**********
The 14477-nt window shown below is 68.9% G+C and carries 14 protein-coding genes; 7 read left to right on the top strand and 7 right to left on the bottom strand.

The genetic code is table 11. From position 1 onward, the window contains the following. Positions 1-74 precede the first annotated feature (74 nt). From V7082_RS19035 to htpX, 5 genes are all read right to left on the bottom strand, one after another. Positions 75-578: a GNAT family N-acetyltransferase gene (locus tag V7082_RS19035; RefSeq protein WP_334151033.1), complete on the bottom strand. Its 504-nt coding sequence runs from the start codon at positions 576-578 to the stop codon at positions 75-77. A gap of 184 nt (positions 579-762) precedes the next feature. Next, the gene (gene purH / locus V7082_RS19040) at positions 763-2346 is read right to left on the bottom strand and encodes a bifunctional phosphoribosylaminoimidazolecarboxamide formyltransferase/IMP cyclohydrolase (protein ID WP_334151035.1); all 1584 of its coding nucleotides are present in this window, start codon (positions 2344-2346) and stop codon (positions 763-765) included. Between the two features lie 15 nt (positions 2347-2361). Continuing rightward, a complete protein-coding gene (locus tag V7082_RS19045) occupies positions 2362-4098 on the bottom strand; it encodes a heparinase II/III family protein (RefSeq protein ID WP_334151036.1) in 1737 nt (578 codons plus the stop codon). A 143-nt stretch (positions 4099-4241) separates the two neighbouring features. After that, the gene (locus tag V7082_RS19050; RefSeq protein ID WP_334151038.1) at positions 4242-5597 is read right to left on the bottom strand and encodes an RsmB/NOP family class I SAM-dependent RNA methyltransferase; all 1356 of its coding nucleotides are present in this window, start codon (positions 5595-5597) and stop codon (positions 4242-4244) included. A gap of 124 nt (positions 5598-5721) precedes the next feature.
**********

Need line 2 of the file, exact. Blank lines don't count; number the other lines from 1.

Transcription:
The genetic code is table 11. From position 1 onward, the window contains the following. Positions 1-74 precede the first annotated feature (74 nt). From V7082_RS19035 to htpX, 5 genes are all read right to left on the bottom strand, one after another. Positions 75-578: a GNAT family N-acetyltransferase gene (locus tag V7082_RS19035; RefSeq protein WP_334151033.1), complete on the bottom strand. Its 504-nt coding sequence runs from the start codon at positions 576-578 to the stop codon at positions 75-77. A gap of 184 nt (positions 579-762) precedes the next feature. Next, the gene (gene purH / locus V7082_RS19040) at positions 763-2346 is read right to left on the bottom strand and encodes a bifunctional phosphoribosylaminoimidazolecarboxamide formyltransferase/IMP cyclohydrolase (protein ID WP_334151035.1); all 1584 of its coding nucleotides are present in this window, start codon (positions 2344-2346) and stop codon (positions 763-765) included. Between the two features lie 15 nt (positions 2347-2361). Continuing rightward, a complete protein-coding gene (locus tag V7082_RS19045) occupies positions 2362-4098 on the bottom strand; it encodes a heparinase II/III family protein (RefSeq protein ID WP_334151036.1) in 1737 nt (578 codons plus the stop codon). A 143-nt stretch (positions 4099-4241) separates the two neighbouring features. After that, the gene (locus tag V7082_RS19050; RefSeq protein ID WP_334151038.1) at positions 4242-5597 is read right to left on the bottom strand and encodes an RsmB/NOP family class I SAM-dependent RNA methyltransferase; all 1356 of its coding nucleotides are present in this window, start codon (positions 5595-5597) and stop codon (positions 4242-4244) included. A gap of 124 nt (positions 5598-5721) precedes the next feature.